And now, for something completely different. I would like to introduce you to a an indie-boardgame I was introduced to by a friend, and share my first impressions with you. The title of said boardgame is „Of Dreams and Shadows“ (designed and published by Gordon Alford).
What is the game all about?
Of Dreams and Shadows is a cooperative fantasy board game where up to six players take up the roles of heroes out to protect the land against evil. Said evil comes in the form of one of three different villains that try to bring ruin upon the world. All of them have a different “theme” to them as well as special abilities and rules to match.
The players each take control of one of eight different champions, which they move across the board, from one location to another, as they try to solve quests (that give quest tokens necessary to beat the villain in the end), deal with Shadow Tokens (that cause trouble; i.e. by spawning monsters) and slay monsters. If those typical heroic activities don´t tie them up, they face random encounters (provided by different encounter decks that match the location types of the board), buy equipment (with gold earned through slaying monsters or gained by random encounters) or try to persuade others to join the fight against the villain (by acquiring available ally cards with a successful die roll). Each of the champions comes with strengths and weaknesses, determined by a set of traits (Might, Insight, Agility, Awareness, Persuasion, etc), and unique special rules. Solving tasks, quests and doing combat is all determined by a roll of the die: if the result (increased by the matching trait) is equal to or higher than a given target number (determined by the quest card or by the monster´s attack or defense value), the task is accomplished.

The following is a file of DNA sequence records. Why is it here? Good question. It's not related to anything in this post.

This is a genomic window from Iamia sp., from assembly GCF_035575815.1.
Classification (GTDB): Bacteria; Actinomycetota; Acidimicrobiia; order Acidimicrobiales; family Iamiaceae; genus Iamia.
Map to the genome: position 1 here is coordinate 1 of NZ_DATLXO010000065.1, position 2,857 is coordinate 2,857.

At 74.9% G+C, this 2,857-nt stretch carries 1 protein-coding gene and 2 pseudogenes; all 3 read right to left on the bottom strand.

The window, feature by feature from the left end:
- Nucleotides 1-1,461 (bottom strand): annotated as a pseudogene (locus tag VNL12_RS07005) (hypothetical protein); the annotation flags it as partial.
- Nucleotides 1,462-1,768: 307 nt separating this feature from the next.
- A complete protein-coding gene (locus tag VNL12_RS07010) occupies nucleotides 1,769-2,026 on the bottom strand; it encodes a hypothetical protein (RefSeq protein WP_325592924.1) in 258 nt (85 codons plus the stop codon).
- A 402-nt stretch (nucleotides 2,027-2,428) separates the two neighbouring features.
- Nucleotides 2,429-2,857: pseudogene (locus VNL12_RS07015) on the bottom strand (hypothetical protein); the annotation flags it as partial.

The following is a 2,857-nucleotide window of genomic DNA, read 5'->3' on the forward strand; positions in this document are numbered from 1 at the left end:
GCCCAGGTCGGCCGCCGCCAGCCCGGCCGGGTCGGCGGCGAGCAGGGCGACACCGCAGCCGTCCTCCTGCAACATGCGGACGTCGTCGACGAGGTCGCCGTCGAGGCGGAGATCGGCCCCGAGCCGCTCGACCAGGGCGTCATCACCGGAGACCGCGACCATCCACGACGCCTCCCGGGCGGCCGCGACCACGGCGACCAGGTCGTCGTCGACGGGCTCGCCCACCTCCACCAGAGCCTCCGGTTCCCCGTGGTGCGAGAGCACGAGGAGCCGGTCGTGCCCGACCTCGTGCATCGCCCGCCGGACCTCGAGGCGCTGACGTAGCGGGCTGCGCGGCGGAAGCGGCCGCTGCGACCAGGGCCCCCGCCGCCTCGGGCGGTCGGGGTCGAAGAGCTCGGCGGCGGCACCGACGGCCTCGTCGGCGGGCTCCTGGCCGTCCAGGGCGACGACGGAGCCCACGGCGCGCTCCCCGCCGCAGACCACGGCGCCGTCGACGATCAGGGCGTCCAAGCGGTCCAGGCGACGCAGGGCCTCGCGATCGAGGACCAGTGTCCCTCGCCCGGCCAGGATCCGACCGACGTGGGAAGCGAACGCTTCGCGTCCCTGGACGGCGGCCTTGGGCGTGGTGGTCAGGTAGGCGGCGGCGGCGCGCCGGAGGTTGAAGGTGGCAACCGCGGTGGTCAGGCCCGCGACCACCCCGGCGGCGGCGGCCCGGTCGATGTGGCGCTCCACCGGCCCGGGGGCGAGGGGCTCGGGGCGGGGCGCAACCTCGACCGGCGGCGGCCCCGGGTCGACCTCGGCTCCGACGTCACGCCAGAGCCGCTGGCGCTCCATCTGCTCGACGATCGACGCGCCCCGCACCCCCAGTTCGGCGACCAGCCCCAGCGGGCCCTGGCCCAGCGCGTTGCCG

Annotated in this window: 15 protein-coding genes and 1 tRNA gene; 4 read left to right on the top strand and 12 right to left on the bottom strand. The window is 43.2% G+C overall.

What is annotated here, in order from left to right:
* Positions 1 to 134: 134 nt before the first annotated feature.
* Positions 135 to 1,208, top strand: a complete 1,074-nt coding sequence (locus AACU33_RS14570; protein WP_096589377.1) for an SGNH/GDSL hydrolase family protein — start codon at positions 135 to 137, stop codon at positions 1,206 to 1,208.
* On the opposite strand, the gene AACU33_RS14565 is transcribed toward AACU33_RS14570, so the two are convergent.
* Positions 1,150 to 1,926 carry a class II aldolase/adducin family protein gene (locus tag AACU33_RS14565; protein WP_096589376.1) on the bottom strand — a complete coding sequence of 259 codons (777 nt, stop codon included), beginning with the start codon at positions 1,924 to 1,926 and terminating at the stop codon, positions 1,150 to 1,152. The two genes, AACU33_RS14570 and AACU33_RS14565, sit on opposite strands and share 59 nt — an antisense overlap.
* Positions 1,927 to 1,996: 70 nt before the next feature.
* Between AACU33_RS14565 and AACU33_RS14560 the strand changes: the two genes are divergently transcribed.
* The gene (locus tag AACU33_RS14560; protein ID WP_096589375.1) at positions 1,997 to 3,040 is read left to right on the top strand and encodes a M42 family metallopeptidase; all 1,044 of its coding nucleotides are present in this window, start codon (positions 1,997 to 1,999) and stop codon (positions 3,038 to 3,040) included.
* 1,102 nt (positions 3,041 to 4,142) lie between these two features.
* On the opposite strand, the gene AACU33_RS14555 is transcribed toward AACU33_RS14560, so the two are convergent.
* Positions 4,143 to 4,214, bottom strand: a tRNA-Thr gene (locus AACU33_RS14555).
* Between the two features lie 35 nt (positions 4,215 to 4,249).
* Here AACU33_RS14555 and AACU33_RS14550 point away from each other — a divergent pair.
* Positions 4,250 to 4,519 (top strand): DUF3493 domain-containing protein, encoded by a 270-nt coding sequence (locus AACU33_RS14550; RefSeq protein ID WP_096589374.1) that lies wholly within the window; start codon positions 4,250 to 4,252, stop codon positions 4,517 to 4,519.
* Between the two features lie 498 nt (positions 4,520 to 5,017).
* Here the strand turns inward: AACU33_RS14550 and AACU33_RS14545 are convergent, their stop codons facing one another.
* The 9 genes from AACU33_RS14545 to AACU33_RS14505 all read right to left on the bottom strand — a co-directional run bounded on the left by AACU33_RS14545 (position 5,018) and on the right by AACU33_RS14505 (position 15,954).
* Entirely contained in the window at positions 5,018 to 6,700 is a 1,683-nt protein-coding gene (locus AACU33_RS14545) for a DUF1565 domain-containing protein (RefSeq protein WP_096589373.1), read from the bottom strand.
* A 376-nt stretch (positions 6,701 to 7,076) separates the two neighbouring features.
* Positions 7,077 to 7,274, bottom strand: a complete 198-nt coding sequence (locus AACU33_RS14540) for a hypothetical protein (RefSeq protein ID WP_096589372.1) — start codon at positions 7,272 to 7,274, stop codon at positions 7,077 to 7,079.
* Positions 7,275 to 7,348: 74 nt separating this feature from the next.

The players have ten turns to win the game by beating the villain. During the first five turns (called “the first act”) the villain is absent from the board and the players are meant to beat monsters and solve quests to gain the quest tokens, items and allies they will need in their battle against the villain. If a player´s character dies during this first phase of the game, it is simply replaced by another character (thereby: no player elimination in the first act). The second act sees the villain enter the stage and the characters must beat him or her in the remaining five rounds. Characters that are killed in the second act will not be replaced, as this is the endgame.